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Department of Commerce’s Bureau of Industry and Security Charges Russian Oligarch Abramovich with Violating Russia Export Controls

The Department of Commerce’s Bureau of Industry and Security (“BIS”) charged Russian oligarch Roman Abramovich with violating U.S. export controls by exporting U.S.-origin aircraft to Russia.  In a precedent setting action, BIS issued a charging letter, the first letter under a new enforcement policy, outlining the specific facts in support of the charges.

As described in the charging letter, two of Abramovich’s private planes flew to and from Russia in March 2022, days after BIS announced new export controls on Russia-related aircraft.  Specifically, Abramovich’s U.S.-origin Gulfstream aircraft flew from Turkey to Russia on March 12 and 15, 2022.  His second airplane, a U.S.-origin Boeing 787-8, flew from the United Arab Emirates to Russia on March 4, 2022.

On February 24, 2022, BIS adopted expansive controls on aviation-related (CCL Categories 7 and 9) items to Russia, including a license requirement for the export, reexport or transfer (in-country) to Russia of any aircraft or aircraft parts designated in ECCN 9A991, Section 746.8(a)(1) of the Export Administration Regulations.  BIS will review any license application under this category for such items under a policy of denial.

As of March 2, 2022, BIS excluded any aircraft registered in, owned, or controlled by, or under charter or lease by Russia or a national of Russia.  As a result, any U.S.-origin aircraft or foreign aircraft that includes more than 25 percent controlled U.S.-origin content, and that is registered in, own or controlled by, or under charter or lease by Russia or a Russian national, is subject to a license requirement.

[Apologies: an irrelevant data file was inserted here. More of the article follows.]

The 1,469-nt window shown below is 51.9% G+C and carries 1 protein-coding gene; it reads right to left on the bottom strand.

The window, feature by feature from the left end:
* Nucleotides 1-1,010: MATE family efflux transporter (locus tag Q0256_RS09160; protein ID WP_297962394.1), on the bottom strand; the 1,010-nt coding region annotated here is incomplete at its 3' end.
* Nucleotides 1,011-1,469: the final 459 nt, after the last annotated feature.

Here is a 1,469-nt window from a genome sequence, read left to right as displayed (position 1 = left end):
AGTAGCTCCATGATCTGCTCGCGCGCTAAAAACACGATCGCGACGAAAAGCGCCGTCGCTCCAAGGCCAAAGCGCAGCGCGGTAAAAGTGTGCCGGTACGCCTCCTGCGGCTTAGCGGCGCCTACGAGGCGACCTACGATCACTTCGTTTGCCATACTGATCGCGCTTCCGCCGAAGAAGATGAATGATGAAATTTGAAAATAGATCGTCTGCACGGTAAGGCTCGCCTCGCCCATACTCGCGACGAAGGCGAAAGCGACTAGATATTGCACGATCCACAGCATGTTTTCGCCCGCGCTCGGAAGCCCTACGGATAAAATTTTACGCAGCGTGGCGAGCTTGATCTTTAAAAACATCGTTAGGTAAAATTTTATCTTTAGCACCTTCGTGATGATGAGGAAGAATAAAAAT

After the imposition of these restrictions, Abramovich failed to apply for an export license needed to fly U.S.-origin airplanes to Russia.  Abramovich was a passenger on the flights.

BIS emphasized that export licenses are required before export of restricted U.S.-origin airplanes can travel to Russia.   The Commerce Department’s Office of Export Enforcement head, Matt Axelrod, stated that OEO will “continue to take swift action to deny Russian airlines and oligarchs the means to continue to operate aircraft in violation of U.S. export regulations.”

BIS’ new policy of publicizing charging letters is intended to promote transparency and deterrence.  BIS can issue a maximum penalty of $328,000 per violation, or twice the value of each airplane.  The Boeing plane is worth $350 million and the Gulfstream is worth $50 million. 

As part of a coordinated enforcement action, the Department of Justice issued a seizure warrant for both of Abramovich’s plans.  DOJ stated that the two aircrafts “flouted export controls that prohibited those plans to pass into Russian territory.”  The planes have not been seized yet but can be seized in the future.

DOJ publicized the seizure notice to seek assistance from the public and other governments to confiscate the planes.  Any entity or person who assists Abramovich in moving these assets could be charged with obstruction of a federal investigation.

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